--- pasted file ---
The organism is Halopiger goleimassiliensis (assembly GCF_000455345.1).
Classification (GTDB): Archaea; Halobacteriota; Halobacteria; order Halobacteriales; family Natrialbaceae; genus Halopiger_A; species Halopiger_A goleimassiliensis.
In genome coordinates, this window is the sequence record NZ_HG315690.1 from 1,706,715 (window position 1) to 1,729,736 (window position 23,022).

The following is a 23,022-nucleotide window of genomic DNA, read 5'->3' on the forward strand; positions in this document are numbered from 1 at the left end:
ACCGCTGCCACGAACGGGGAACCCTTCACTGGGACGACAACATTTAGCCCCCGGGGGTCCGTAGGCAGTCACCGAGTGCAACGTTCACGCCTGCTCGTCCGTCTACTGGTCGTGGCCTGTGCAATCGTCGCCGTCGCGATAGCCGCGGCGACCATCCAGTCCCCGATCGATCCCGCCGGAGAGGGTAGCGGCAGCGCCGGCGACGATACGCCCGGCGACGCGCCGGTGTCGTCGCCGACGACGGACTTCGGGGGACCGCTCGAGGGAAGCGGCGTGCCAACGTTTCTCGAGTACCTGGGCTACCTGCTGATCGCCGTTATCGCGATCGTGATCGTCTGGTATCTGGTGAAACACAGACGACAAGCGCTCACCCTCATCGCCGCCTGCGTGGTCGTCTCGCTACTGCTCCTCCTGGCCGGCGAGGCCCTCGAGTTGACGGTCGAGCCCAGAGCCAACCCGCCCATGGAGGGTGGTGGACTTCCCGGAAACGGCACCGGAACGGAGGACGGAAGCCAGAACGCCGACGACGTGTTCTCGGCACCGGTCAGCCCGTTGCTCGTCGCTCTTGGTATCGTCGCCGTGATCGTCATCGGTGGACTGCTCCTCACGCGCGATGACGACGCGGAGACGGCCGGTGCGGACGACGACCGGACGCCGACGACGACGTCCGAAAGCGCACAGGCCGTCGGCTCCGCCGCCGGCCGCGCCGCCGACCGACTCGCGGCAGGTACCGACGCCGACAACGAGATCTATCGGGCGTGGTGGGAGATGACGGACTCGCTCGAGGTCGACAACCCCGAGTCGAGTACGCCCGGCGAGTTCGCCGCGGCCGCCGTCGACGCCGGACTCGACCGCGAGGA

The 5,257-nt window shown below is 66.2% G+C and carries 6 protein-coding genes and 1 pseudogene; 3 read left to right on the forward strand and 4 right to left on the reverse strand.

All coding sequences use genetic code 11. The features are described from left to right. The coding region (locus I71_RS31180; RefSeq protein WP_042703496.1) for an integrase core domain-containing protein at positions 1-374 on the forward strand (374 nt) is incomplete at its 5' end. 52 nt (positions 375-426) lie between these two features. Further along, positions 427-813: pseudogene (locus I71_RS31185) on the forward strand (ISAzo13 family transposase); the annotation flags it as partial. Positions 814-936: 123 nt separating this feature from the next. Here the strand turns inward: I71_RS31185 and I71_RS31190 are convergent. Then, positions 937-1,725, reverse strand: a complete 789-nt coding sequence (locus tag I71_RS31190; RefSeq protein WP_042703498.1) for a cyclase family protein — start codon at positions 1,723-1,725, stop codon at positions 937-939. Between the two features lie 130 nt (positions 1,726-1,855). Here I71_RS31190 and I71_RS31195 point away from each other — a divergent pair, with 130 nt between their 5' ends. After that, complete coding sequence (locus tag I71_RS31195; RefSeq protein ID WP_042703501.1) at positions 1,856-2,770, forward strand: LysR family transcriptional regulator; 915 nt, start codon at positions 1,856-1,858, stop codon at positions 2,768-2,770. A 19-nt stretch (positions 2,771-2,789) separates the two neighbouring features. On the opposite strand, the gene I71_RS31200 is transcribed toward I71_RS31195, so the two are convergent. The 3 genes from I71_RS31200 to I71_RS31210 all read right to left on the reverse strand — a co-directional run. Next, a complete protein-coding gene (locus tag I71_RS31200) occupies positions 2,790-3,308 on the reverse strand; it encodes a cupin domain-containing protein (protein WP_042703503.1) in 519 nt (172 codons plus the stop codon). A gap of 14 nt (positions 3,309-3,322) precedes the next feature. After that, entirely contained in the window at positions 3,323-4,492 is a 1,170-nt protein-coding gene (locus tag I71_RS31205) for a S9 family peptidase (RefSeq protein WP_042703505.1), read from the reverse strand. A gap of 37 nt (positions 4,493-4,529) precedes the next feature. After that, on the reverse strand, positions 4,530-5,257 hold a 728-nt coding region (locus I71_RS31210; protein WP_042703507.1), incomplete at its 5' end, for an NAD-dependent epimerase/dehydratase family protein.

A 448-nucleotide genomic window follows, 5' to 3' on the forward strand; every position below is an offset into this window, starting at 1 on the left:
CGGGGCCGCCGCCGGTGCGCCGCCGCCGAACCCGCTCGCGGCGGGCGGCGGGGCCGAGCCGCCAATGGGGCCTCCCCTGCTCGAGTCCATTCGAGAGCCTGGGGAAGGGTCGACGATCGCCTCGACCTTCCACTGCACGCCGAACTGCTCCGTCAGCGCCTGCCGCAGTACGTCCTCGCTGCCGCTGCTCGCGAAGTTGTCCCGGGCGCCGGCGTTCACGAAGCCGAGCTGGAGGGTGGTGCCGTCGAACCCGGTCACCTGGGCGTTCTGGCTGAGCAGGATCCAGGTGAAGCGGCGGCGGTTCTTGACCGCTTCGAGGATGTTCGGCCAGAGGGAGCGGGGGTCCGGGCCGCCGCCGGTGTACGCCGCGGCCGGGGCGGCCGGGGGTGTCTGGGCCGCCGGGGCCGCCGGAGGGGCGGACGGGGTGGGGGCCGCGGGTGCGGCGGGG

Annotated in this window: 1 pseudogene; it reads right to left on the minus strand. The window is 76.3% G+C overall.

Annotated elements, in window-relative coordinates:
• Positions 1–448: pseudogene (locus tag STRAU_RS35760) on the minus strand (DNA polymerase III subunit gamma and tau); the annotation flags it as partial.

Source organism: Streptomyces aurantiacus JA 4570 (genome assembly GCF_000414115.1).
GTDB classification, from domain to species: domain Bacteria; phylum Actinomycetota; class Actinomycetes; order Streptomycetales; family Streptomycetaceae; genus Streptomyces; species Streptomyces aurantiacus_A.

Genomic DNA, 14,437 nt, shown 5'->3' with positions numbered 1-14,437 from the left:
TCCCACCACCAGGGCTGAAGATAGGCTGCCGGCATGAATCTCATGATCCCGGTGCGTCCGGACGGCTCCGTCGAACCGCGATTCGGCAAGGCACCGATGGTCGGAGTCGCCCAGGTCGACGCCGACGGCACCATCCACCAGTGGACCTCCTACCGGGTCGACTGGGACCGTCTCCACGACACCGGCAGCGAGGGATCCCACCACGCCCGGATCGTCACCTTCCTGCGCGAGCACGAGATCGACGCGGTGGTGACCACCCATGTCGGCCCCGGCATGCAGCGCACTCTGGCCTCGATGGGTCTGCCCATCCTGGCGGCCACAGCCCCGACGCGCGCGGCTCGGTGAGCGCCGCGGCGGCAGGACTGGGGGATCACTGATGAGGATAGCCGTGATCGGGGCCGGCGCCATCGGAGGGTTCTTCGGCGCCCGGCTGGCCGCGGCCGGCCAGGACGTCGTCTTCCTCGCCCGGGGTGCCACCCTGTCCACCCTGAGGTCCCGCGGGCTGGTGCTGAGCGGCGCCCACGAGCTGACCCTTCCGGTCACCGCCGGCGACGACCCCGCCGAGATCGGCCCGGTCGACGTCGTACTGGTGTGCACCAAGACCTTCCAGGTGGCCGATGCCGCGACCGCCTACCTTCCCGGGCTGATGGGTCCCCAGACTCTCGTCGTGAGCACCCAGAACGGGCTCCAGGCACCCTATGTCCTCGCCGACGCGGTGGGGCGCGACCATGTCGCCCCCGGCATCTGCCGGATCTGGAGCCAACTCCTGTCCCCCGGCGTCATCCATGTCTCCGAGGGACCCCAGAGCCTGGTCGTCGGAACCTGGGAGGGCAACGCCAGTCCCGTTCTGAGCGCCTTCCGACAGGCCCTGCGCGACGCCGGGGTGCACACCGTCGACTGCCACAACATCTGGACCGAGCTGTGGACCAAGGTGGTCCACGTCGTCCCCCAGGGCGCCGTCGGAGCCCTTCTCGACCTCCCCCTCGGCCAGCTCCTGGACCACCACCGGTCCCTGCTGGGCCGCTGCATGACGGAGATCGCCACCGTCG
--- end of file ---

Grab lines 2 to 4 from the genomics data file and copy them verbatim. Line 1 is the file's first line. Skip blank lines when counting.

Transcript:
Classification (GTDB): Archaea; Halobacteriota; Halobacteria; order Halobacteriales; family Natrialbaceae; genus Halopiger_A; species Halopiger_A goleimassiliensis.
In genome coordinates, this window is the sequence record NZ_HG315690.1 from 1,706,715 (window position 1) to 1,729,736 (window position 23,022).

The following is a 23,022-nucleotide window of genomic DNA, read 5'->3' on the forward strand; positions in this document are numbered from 1 at the left end: